The values may be modified or deleted or the Add New Value button selected.  This action brings up the New Ind. Value Form where the value is typed into the space.

As you can guess, tables with more indendent variables are edited similarly.

There are four other options listed on bars that may be selected:

Load New Subtable

A list of subtables of the same type currently defined in the database is presented in a drop-down menu. Pick one by double-clicking. This will change the data in this widget but not in the calling widget (in this case the flyout button) without a save.

Create New Subtable

When selected the New Table Name Form appears on which name is typed. The system then creates a new table of the same type without any data so you can fill it in. Hint: Start by defining the independent variables. Note: Verify the table in the calling widget (in this example the flyout button) changes appropriately and that you do a "Save" in both the table edit widget and the calling interfaces (in the example the resave the armament definition). Otherwise the changes are assumed temporary and lost when you exit these windows.

Copy to New Subtable

When selected the New Table Name Form appears on which name is typed. The data from the current table is then copied to the new name and you can edit the copy without affecting the original. Note: Verify the table in the calling widget (in this example the flyout button) changes appropriately and that you do a "Save" in both the table edit widget and the calling interfaces (in the example the resave the armament definition). Otherwise the changes are assumed temporary and lost when you exit these windows.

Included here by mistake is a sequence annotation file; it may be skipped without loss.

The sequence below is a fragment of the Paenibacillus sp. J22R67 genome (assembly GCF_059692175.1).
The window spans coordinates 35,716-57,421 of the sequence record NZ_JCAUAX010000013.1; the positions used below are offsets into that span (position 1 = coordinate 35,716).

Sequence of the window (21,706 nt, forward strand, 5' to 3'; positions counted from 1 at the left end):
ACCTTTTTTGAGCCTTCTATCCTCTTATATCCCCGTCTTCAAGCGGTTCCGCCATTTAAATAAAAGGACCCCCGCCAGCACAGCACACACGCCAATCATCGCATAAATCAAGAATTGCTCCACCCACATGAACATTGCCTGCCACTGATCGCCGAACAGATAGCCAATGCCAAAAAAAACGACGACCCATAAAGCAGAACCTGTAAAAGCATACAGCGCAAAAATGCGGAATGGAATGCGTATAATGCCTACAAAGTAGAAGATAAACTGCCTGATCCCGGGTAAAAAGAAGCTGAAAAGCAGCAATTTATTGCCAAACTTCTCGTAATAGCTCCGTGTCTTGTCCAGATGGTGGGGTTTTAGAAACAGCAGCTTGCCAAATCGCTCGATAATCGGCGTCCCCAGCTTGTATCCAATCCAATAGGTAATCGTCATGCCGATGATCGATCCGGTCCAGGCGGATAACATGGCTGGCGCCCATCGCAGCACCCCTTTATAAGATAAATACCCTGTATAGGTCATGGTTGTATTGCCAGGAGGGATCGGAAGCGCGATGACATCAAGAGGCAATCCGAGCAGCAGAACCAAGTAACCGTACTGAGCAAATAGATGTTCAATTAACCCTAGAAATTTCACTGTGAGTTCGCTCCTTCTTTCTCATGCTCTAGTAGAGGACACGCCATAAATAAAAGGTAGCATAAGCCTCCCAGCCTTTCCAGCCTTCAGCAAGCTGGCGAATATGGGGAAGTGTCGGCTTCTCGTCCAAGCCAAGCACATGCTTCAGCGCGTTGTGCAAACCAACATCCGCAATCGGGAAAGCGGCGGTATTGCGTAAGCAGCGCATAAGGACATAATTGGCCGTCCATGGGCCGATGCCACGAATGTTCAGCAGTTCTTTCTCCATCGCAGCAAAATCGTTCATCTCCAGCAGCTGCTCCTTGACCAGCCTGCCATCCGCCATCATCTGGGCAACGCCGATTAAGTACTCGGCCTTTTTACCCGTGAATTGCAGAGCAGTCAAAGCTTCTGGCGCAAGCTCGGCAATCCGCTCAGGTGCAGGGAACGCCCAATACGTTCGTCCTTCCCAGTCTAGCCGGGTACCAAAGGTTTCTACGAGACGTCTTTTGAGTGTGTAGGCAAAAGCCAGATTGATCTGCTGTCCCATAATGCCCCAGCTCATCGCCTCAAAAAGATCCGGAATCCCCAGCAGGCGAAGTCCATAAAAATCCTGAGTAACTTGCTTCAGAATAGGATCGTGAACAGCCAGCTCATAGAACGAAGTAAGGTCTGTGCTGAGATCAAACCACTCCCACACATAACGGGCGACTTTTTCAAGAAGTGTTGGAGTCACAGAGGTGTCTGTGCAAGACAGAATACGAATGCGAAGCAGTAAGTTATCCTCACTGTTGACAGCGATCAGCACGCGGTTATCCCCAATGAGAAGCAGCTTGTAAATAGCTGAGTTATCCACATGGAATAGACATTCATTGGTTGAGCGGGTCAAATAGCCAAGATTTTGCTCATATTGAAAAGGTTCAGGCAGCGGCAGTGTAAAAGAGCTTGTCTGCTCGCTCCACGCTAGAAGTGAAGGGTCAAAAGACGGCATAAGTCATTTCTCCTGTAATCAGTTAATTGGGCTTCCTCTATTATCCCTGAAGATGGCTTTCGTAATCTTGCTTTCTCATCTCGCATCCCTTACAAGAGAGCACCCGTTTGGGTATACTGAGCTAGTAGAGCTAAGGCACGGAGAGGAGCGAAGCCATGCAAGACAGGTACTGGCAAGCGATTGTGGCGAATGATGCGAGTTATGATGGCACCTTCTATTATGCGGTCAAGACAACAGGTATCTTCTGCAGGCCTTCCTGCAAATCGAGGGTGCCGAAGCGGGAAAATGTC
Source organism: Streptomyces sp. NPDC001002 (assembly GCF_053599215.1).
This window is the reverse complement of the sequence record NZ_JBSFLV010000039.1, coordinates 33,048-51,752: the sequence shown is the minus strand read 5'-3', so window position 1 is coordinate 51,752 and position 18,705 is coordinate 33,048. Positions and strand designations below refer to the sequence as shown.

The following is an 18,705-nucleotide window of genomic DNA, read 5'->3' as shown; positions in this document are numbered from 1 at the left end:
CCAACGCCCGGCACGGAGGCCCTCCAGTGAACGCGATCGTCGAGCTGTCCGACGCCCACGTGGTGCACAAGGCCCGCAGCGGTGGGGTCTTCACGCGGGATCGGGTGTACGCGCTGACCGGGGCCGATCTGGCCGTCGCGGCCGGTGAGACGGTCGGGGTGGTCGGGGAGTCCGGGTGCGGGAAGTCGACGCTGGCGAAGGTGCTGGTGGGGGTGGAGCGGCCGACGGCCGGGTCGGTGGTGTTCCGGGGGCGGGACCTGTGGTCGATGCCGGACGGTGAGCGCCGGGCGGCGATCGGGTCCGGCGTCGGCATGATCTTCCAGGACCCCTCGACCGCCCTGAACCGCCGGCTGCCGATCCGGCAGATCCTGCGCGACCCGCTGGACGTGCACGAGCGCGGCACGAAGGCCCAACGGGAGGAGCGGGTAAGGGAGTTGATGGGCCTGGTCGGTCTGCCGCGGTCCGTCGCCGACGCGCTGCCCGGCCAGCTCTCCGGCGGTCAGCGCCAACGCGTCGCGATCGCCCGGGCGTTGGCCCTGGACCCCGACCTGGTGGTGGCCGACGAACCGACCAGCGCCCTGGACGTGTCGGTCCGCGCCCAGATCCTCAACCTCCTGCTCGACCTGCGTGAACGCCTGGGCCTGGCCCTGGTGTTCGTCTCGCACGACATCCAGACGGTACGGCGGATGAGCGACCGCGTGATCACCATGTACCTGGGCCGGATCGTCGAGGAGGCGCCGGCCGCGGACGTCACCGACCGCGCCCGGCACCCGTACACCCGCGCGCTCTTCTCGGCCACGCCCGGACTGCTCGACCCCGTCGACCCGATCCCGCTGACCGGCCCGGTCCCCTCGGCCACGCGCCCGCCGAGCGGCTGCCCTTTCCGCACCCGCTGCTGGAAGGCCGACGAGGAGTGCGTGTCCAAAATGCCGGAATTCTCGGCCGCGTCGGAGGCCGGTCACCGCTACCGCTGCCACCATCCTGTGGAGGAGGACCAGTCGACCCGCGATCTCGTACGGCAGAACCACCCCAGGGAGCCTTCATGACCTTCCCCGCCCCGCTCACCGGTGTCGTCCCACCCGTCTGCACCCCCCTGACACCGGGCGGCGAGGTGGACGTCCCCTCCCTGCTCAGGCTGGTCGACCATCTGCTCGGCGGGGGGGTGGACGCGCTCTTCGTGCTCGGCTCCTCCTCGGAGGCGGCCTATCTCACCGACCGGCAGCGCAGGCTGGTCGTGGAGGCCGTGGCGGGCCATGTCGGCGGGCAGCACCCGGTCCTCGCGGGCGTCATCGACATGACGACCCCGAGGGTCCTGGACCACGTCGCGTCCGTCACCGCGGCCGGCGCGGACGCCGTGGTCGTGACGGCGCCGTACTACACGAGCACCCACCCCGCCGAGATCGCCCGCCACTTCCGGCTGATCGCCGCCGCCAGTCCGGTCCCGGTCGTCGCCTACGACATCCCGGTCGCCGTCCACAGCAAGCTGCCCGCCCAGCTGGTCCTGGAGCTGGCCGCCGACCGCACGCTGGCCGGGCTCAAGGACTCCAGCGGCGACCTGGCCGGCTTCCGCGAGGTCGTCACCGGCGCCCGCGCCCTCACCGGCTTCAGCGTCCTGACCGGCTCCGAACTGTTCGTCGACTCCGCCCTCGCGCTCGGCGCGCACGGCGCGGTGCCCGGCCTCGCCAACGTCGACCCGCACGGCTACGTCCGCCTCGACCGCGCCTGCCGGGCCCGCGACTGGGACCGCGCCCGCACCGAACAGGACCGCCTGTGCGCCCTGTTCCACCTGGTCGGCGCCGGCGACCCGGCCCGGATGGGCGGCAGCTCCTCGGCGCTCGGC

Edit Function

This is the essence of how to save a function. This is where the function values (in this example the flyout times for specific conditions) are entered. When selected the Table Setup Form appears with the X and Y variables for the three variables:

The X or Y is selected for each or all of the three. The X,Y choice will dictate the look of the editor. The data in the edit function is displayed for editing as a series of 2 dimensional cuts through the data with the two dimensions as defined by the user's X & Y selection. In this example (the Armament Fly Out Form ) the user selected the flyout range as Y and the altitude as X. This leads to an unusual view of the data. But the ability to change the orientation is useful and so the ability to select the X & Y axes is kept. To modify values on this form the user simply types in new cell values.

The remaining higher-level independent variables are listed at the top of the widget. In this case the Closing Velocity was not selected for either X or Y, so it appears at the top. When the table has more than three variables additional variables are shown as additional lines at the top. You can shift through the data by clicking the "<" or ">" buttons for the higher level independent variables. In this example there is no "<" button on closing velocity. This indicates that the lowest defined closing velocity is presented. If you want to input data on lower closing velocities go back to the main table interface and select "Add New Value" next to the Closing Velocity.

As always when lots of data is displayed, it's sometimes hard to verify the integrity of the data. Therefore there's a "Plot Displayed Data" button. It will ask for X, Y & Z values (they can be in different order than the X & Y specified for function editing) and a linear chart is presented. It's very useful to check your work visually in this way.

IMPORTANT - The data entered anywhere in the table editing function is NOT saved to the database until the user clicks "Save" on the main interface. This is done intentionally to let users input and plot data and verify inputs before saving, but you MUST remember to hit "Save" or your work will be lost!